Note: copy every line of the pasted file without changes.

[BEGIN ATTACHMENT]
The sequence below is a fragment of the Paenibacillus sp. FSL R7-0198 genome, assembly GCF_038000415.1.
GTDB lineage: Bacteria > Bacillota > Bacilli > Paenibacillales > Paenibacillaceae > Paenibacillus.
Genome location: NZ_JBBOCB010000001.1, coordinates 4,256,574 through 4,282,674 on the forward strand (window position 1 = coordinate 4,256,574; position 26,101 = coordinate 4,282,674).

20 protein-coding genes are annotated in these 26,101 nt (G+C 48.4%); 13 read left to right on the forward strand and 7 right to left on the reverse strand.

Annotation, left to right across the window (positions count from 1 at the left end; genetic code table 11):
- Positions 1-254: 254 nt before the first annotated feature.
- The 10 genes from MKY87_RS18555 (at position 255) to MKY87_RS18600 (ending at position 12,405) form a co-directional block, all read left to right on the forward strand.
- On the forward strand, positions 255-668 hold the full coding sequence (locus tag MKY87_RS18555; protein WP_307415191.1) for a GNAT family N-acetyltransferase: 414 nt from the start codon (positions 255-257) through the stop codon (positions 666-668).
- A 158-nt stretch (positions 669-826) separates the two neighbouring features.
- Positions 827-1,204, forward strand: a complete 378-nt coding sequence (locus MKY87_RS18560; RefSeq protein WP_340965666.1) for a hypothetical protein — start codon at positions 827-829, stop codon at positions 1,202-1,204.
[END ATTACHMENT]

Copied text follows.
The sequence below is a fragment of the Paenibacillus sp. FSL R7-0198 genome, assembly GCF_038000415.1.
GTDB lineage: Bacteria > Bacillota > Bacilli > Paenibacillales > Paenibacillaceae > Paenibacillus.
Genome location: NZ_JBBOCB010000001.1, coordinates 4,256,574 through 4,282,674 on the forward strand (window position 1 = coordinate 4,256,574; position 26,101 = coordinate 4,282,674).

20 protein-coding genes are annotated in these 26,101 nt (G+C 48.4%); 13 read left to right on the forward strand and 7 right to left on the reverse strand.

Annotation, left to right across the window (positions count from 1 at the left end; genetic code table 11):
- Positions 1-254: 254 nt before the first annotated feature.
- The 10 genes from MKY87_RS18555 (at position 255) to MKY87_RS18600 (ending at position 12,405) form a co-directional block, all read left to right on the forward strand.
- On the forward strand, positions 255-668 hold the full coding sequence (locus tag MKY87_RS18555; protein WP_307415191.1) for a GNAT family N-acetyltransferase: 414 nt from the start codon (positions 255-257) through the stop codon (positions 666-668).
- A 158-nt stretch (positions 669-826) separates the two neighbouring features.
- Positions 827-1,204, forward strand: a complete 378-nt coding sequence (locus MKY87_RS18560; RefSeq protein WP_340965666.1) for a hypothetical protein — start codon at positions 827-829, stop codon at positions 1,202-1,204.